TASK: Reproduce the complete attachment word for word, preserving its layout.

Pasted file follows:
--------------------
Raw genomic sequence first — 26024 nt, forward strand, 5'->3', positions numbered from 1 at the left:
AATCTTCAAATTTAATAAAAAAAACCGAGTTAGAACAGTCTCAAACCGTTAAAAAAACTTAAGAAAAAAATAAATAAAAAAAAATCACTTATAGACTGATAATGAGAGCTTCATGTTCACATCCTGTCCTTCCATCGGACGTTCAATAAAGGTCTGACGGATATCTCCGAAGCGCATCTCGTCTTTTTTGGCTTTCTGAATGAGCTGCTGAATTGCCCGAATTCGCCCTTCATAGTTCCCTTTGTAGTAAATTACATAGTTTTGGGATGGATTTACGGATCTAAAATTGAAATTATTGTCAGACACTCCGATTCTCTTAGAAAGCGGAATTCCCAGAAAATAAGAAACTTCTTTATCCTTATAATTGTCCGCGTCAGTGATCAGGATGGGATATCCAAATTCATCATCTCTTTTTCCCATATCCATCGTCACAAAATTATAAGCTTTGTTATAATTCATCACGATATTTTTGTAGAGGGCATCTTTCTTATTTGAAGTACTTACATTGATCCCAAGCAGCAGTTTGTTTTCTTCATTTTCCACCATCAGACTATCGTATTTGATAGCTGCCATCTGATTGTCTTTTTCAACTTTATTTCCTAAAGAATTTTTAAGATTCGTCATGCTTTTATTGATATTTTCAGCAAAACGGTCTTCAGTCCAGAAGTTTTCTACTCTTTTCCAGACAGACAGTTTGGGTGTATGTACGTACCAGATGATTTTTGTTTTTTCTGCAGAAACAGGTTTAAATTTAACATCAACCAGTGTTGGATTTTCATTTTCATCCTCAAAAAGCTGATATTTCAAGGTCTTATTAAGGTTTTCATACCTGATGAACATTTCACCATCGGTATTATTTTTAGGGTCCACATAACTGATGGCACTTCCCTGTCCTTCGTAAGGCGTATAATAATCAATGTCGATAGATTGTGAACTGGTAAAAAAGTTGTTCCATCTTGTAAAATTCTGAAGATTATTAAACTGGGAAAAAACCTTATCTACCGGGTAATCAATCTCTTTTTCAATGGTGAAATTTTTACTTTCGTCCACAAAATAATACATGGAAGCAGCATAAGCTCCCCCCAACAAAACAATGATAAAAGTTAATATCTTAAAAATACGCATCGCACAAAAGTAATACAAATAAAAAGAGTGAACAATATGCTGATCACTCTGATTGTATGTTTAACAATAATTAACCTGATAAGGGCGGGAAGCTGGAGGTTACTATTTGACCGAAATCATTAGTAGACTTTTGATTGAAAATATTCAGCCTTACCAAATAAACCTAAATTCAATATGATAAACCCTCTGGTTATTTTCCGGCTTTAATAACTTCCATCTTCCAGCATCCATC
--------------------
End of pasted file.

Raw genomic sequence first — 26024 nt, forward strand, 5'->3', positions numbered from 1 at the left:
AATCTTCAAATTTAATAAAAAAAACCGAGTTAGAACAGTCTCAAACCGTTAAAAAAACTTAAGAAAAAAATAAATAAAAAAAAATCACTTATAGACTGATAATGAGAGCTTCATGTTCACATCCTGTCCTTCCATCGGACGTTCAATAAAGGTCTGACGGATATCTCCGAAGCGCATCTCGTCTTTTTTGGCTTTCTGAATGAGCTGCTGAATTGCCCGAATTCGCCCTTCATAGTTCCCTTTGTAGTAAATTACATAGTTTTGGGATGGATTTACGGATCTAAAATTGAAATTATTGTCAGACACTCCGATTCTCTTAGAAAGCGGAATTCCCAGAAAATAAGAAACTTCTTTATCCTTATAATTGTCCGCGTCAGTGATCAGGATGGGATATCCAAATTCATCATCTCTTTTTCCCATATCCATCGTCACAAAATTATAAGCTTTGTTATAATTCATCACGATATTTTTGTAGAGGGCATCTTTCTTATTTGAAGTACTTACATTGATCCCAAGCAGCAGTTTGTTTTCTTCATTTTCCACCATCAGACTATCGTATTTGATAGCTGCCATCTGATTGTCTTTTTCAACTTTATTTCCTAAAGAATTTTTAAGATTCGTCATGCTTTTATTGATATTTTCAGCAAAACGGTCTTCAGTCCAGAAGTTTTCTACTCTTTTCCAGACAGACAGTTTGGGTGTATGTACGTACCAGATGATTTTTGTTTTTTCTGCAGAAACAGGTTTAAATTTAACATCAACCAGTGTTGGATTTTCATTTTCATCCTCAAAAAGCTGATATTTCAAGGTCTTATTAAGGTTTTCATACCTGATGAACATTTCACCATCGGTATTATTTTTAGGGTCCACATAACTGATGGCACTTCCCTGTCCTTCGTAAGGCGTATAATAATCAATGTCGATAGATTGTGAACTGGTAAAAAAGTTGTTCCATCTTGTAAAATTCTGAAGATTATTAAACTGGGAAAAAACCTTATCTACCGGGTAATCAATCTCTTTTTCAATGGTGAAATTTTTACTTTCGTCCACAAAATAATACATGGAAGCAGCATAAGCTCCCCCCAACAAAACAATGATAAAAGTTAATATCTTAAAAATACGCATCGCACAAAAGTAATACAAATAAAAAGAGTGAACAATATGCTGATCACTCTGATTGTATGTTTAACAATAATTAACCTGATAAGGGCGGGAAGCTGGAGGTTACTATTTGACCGAAATCATTAGTAGACTTTTGATTGAAAATATTCAGCCTTACCAAATAAACCTAAATTCAATATGATAAACCCTCTGGTTATTTTCCGGCTTTAATAACTTCCATCTTCCAGCATCCATC